Colonoscopy in Acromegaly by Beverly M.K. Biller, M.D. 

NEPTCC Newsletter MGH Neuroendocrine Center Bulletin Vol 6, Issue 2, Winter 2000


A longstanding controversy regarding patients with acromegaly has been whether they are at increased risk of neoplasia, particularly of the large bowel. A number of studies have reported an increase in the prevalence of adenomatous polyps of the colon, although others have not. Many of the early studies were retrospective and recommendations regarding screening colonoscopy in patients with acromegaly are still debated. Two interesting papers from the United Kingdom published in the September 2000 issue of the Journal of Clinical Endocrinology and Metabolism address this topic.

The first, entitled "Insulin-Like Growth Factor-I and the Development of Colorectal Neoplasia in Acromegaly" is by Jenkins et al. In this study, 66 patients with biochemically proven acromegaly, ages 42 to 85 years (mean 63.3 years) underwent prospective colonoscopic evaluation. A key aspect in the design of this study is that all patients had previously undergone colonoscopic removal of all visible polyps. Patients then returned for a follow-up colonoscopy 3 to 76 months later (mean 32.7 months). At the second colonoscopy, 25 patients (38 percent) had one or more polyps detected, the majority of which were hyperplastic. Nine patients (14 percent) had at least one adenoma on a follow-up colonoscopy, which is particularly important because these lesions, in contrast with polyps, can undergo malignant transformation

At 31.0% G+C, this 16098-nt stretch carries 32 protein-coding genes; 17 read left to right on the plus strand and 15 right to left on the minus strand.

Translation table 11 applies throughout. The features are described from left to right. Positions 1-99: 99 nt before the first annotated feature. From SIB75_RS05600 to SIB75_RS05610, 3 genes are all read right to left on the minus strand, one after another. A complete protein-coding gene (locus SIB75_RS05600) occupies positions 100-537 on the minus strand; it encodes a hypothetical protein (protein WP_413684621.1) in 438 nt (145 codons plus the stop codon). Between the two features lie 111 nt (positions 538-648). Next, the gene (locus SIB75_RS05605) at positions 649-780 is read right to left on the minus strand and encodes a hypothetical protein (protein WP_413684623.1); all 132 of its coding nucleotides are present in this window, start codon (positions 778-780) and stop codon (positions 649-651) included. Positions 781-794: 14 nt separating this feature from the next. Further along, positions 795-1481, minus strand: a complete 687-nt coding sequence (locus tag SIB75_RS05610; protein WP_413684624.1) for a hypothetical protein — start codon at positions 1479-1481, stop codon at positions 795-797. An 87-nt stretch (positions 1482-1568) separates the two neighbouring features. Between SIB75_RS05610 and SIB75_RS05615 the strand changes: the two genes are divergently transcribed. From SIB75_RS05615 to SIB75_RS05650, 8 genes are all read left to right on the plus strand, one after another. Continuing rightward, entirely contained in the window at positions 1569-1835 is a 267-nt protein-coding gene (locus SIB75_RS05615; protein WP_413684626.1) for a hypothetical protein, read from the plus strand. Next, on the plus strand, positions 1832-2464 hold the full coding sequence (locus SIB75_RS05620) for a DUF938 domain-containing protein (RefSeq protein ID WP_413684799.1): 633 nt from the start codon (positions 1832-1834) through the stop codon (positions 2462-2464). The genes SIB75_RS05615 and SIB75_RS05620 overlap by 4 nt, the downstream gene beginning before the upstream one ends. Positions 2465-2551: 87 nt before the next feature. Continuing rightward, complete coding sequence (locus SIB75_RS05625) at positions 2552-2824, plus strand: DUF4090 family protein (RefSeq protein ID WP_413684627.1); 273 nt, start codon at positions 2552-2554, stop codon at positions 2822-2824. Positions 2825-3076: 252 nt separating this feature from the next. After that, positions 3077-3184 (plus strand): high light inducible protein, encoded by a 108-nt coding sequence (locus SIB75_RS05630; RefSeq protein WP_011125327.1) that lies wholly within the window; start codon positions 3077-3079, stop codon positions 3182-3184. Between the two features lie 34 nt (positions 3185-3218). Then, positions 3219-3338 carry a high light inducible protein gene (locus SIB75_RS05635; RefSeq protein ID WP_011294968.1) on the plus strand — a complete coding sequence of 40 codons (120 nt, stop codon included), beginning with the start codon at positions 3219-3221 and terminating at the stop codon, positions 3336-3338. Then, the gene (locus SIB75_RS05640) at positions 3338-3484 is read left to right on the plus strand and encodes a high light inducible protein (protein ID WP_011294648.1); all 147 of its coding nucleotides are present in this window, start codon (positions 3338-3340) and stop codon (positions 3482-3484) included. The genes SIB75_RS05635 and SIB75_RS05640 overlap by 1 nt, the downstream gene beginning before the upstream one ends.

Twenty-six of the 66 patients had an elevated serum IGF-I level at the second colonoscopy. While an elevation of IGF-I level was not associated with an increased risk of polyps, it was highly associated with the risk of new adenoma formation as shown in Figure 3. All but one of the new adenomas which formed occurred in patients with elevated IGF-I levels at the time of colonoscopy. The relative risk of developing a new adenoma was 10.3 for patients with IGF-I levels above the upper limit of the age corrected normal range. The authors conclude their study by suggesting annual colonoscopies for patients over 35 who have an elevated IGF-I or a previous finding of an adenoma.

Figure 3. The mean (±SEM) serum IGF-I at the second colonoscopy in 66 patients with acromegaly with colorectal adenomas, hyperplastic polyps, or normal colon. (Reproduced with permission from The Endocrine Society – Jenkins PJ, et al: The Journal of Clinical Endocrinology & Metabolism 2000; 85:3218-3221).